Pakistan to debate controversial 5 percent ‘digital revenues’ tax

Pakistan to debate controversial 5 percent ‘digital revenues’ tax
The proposed fiver percent tax on "digital revenues" is unlikely to significantly impact international firms. (Shutterstock)
Updated 05 May 2018

Pakistan to debate controversial 5 percent ‘digital revenues’ tax

Pakistan to debate controversial 5 percent ‘digital revenues’ tax
  • Proposal floated by tax body has been condemned by the government and opposition
  • Tax forecast to have little impact even if it's approved by parliament

KARACHI: Pakistan’s senate will on Monday discuss a controversial proposal by the country’s tax body to impose a 5 percent levy on the “digital revenues” of foreign firms such as Facebook, Google and Twitter that are active in the country.
The Federal Board of Revenue on Friday proposed including the new tax in the country’s federal budget for 2018-19. The tax, which was reportedly proposed by the FBR without consultation from the companies it is targeting or Pakistan’s ministry of commerce, was condemned by both the government and the opposition.
But the move will still be debated in the upper body of Pakistan’s parliament on Monday, Senator Aurangzeb Khan, member of the senate’s committee on finance, revenue, economic affairs and narcotics, told Arab News.
“We asked the FBR to give us the surety that the tax burden would not be shifted on to the public but their reply was not satisfactory,” he said.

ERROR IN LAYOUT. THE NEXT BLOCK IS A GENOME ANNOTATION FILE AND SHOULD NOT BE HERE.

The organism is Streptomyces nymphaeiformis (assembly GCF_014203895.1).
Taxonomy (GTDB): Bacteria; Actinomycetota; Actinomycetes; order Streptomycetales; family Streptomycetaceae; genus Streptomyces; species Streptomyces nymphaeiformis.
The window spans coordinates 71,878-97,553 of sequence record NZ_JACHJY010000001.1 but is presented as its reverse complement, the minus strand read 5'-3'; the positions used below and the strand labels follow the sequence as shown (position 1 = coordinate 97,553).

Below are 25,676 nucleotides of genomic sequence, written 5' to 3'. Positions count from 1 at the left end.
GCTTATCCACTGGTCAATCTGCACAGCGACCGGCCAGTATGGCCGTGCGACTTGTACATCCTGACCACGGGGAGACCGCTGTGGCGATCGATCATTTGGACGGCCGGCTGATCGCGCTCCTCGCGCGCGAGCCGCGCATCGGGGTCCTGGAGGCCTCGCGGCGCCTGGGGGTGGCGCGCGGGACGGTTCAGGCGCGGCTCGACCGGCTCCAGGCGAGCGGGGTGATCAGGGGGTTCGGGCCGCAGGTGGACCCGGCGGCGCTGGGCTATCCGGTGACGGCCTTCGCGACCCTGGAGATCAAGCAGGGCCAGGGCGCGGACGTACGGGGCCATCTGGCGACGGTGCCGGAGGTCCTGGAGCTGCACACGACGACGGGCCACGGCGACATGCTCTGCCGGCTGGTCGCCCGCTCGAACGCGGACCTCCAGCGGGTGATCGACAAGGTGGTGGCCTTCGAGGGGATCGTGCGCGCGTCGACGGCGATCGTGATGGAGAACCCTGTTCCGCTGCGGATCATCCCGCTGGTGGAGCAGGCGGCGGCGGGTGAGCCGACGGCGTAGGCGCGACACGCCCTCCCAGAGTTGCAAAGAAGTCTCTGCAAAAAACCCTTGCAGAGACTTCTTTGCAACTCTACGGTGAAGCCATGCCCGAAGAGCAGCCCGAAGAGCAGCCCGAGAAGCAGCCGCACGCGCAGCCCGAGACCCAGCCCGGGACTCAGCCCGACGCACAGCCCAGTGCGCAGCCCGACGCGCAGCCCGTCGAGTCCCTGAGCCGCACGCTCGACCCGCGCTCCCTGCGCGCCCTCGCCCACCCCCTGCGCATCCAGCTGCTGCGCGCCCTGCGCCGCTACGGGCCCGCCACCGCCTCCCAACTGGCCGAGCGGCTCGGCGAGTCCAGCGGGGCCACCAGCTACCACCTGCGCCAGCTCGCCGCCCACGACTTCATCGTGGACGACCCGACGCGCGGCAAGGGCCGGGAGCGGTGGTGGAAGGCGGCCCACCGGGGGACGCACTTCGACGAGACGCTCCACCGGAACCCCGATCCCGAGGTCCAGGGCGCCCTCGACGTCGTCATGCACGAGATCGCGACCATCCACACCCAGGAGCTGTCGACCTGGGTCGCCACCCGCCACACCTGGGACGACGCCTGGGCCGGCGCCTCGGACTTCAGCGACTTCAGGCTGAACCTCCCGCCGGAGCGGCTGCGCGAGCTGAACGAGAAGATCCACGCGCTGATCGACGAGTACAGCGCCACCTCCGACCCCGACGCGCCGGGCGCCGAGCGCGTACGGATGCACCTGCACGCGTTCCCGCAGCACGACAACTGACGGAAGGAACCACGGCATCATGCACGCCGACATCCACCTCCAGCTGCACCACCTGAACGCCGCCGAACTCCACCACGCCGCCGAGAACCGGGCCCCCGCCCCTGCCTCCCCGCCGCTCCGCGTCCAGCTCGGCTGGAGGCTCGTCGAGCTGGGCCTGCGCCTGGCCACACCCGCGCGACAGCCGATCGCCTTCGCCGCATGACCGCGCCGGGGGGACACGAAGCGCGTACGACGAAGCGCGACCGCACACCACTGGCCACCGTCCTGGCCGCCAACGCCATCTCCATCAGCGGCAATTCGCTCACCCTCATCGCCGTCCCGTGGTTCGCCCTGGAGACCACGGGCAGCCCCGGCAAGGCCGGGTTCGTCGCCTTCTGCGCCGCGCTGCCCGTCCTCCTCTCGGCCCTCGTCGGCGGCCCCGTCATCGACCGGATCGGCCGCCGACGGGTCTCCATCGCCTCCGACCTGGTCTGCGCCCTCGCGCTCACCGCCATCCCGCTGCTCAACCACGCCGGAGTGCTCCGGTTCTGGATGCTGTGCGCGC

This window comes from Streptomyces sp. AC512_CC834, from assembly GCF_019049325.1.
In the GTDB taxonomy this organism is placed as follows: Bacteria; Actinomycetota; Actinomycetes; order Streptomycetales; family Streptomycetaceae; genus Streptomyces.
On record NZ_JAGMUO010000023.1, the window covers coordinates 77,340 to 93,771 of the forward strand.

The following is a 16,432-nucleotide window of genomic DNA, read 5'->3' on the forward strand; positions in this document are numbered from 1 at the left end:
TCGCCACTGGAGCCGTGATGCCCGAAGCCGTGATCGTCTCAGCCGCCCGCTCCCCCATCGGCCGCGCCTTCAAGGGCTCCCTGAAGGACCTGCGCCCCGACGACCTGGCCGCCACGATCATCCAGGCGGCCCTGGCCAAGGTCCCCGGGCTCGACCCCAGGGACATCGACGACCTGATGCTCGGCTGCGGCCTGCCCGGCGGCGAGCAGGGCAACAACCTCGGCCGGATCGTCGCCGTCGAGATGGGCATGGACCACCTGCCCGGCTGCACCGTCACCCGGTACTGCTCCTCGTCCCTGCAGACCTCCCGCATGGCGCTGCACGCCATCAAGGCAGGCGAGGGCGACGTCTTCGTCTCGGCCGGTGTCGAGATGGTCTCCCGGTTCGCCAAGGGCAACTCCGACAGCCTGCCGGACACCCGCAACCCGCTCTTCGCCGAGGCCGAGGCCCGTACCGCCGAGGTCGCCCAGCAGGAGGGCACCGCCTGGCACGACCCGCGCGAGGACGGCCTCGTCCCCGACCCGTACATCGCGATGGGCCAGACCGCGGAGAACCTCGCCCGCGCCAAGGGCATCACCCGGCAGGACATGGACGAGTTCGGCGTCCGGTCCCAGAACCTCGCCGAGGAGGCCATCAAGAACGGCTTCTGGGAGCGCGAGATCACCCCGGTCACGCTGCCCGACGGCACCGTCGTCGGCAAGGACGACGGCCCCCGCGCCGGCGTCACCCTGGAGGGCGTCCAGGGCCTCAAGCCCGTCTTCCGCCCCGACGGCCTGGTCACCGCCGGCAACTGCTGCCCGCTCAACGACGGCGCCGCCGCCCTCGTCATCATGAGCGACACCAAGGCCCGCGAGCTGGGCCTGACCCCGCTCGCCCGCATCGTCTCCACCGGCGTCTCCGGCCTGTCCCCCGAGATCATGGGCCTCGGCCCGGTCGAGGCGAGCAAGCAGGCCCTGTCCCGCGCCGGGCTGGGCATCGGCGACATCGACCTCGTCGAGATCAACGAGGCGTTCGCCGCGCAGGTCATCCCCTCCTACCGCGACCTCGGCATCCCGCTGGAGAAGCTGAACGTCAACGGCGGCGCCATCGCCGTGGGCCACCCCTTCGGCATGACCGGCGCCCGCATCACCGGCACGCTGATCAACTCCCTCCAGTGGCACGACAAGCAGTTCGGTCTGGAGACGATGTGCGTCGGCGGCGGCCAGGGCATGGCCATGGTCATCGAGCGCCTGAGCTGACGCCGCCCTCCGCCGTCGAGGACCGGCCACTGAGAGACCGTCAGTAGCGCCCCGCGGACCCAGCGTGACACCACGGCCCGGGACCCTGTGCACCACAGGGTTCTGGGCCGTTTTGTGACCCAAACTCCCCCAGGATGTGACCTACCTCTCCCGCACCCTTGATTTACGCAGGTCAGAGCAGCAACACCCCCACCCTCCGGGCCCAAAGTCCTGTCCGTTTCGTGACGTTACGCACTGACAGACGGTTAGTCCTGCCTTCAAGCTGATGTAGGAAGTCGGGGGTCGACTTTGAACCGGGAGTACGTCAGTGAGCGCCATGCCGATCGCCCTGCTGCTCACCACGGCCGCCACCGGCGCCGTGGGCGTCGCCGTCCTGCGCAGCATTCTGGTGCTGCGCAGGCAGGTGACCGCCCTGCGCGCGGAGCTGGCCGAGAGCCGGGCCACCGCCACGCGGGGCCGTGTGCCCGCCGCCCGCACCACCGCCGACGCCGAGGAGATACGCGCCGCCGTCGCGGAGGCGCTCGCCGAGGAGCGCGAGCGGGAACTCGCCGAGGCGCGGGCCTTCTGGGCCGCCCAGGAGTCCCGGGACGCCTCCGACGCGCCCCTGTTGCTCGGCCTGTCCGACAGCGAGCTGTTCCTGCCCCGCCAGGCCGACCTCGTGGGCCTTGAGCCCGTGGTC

“However, if they give us a guarantee that the burden would not be passed on to the general public then we will give approval.”
“We will consider the interest of Pakistan.”
Discussions will also be held in parliament’s national assembly; if approved, the measure could come into law. Even if approved, the measure is likely to have minimal impact on the likes of Facebook and Google, given their limited physical presence in the country, according to experts.
“In (the) current situation they cannot impose tax on these companies because they do not have any physical presence,” said Badar Khushnood, co-founder of digital media and marketing agency Bramerz.com, and a former employee of Facebook, Twitter and Google in the country.
The Ministry of IT did not do anything to invite these countries to set up office in Pakistan, Khushnood said, adding only companies that have a physical presence could be brought under such taxation measures.
Pakistan’s IT is still in a nascent stage that can not afford any such tax measures, according to Pervaiz Iftikhar, an IT expert and consultant.
“This is not the first time that our government is taking measures (like this). Such measures have failed in the past,” Iftikhar told Arab News, saying “such measures will (prompt) the companies to quit which will have a negative impact on the country’s growing IT sector.”
But some analysts favor the move of imposing taxes on global tech
giants operating in the country.
“These companies are generating revenues from Pakistan that are much more than some of our own companies. If these companies are taxed it would ultimately benefit Pakistan,” said Aamir Atta, founder of propakistani.com, a web-based news site.
A potential way to generate tax revenue from the likes of Google and Facebook would be to target local firms used by such companies to host their sites, according to Amjad ullah Khan, CEO of local IT firm Amjad Ahsan Infotech.
“Many Pakistani companies are hosting their websites and generating revenues in million of rupees; they should be brought under the tax net,” Khan said.